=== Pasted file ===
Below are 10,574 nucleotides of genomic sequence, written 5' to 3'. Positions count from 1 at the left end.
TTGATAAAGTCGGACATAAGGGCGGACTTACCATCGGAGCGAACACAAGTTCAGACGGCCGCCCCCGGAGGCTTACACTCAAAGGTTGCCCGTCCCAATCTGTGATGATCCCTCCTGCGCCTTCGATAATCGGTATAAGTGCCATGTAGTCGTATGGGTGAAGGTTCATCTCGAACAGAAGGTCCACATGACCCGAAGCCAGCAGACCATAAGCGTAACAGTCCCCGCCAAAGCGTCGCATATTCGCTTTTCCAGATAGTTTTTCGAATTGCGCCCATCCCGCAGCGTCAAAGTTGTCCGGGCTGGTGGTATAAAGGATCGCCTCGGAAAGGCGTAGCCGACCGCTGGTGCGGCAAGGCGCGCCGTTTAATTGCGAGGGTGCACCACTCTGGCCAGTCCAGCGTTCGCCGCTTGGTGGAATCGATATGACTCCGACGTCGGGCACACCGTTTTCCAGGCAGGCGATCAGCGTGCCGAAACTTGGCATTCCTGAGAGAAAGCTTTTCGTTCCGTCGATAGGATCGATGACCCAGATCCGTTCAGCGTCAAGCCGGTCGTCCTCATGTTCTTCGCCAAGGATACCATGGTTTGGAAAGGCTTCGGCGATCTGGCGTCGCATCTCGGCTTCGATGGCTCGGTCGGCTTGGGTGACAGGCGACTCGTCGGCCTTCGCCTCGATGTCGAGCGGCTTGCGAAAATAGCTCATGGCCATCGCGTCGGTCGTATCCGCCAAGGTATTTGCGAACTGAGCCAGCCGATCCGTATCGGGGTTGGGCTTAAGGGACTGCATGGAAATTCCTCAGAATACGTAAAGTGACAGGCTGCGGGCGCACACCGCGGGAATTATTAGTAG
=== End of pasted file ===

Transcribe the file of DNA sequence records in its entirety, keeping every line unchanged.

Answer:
Below are 10,574 nucleotides of genomic sequence, written 5' to 3'. Positions count from 1 at the left end.
TTGATAAAGTCGGACATAAGGGCGGACTTACCATCGGAGCGAACACAAGTTCAGACGGCCGCCCCCGGAGGCTTACACTCAAAGGTTGCCCGTCCCAATCTGTGATGATCCCTCCTGCGCCTTCGATAATCGGTATAAGTGCCATGTAGTCGTATGGGTGAAGGTTCATCTCGAACAGAAGGTCCACATGACCCGAAGCCAGCAGACCATAAGCGTAACAGTCCCCGCCAAAGCGTCGCATATTCGCTTTTCCAGATAGTTTTTCGAATTGCGCCCATCCCGCAGCGTCAAAGTTGTCCGGGCTGGTGGTATAAAGGATCGCCTCGGAAAGGCGTAGCCGACCGCTGGTGCGGCAAGGCGCGCCGTTTAATTGCGAGGGTGCACCACTCTGGCCAGTCCAGCGTTCGCCGCTTGGTGGAATCGATATGACTCCGACGTCGGGCACACCGTTTTCCAGGCAGGCGATCAGCGTGCCGAAACTTGGCATTCCTGAGAGAAAGCTTTTCGTTCCGTCGATAGGATCGATGACCCAGATCCGTTCAGCGTCAAGCCGGTCGTCCTCATGTTCTTCGCCAAGGATACCATGGTTTGGAAAGGCTTCGGCGATCTGGCGTCGCATCTCGGCTTCGATGGCTCGGTCGGCTTGGGTGACAGGCGACTCGTCGGCCTTCGCCTCGATGTCGAGCGGCTTGCGAAAATAGCTCATGGCCATCGCGTCGGTCGTATCCGCCAAGGTATTTGCGAACTGAGCCAGCCGATCCGTATCGGGGTTGGGCTTAAGGGACTGCATGGAAATTCCTCAGAATACGTAAAGTGACAGGCTGCGGGCGCACACCGCGGGAATTATTAGTAG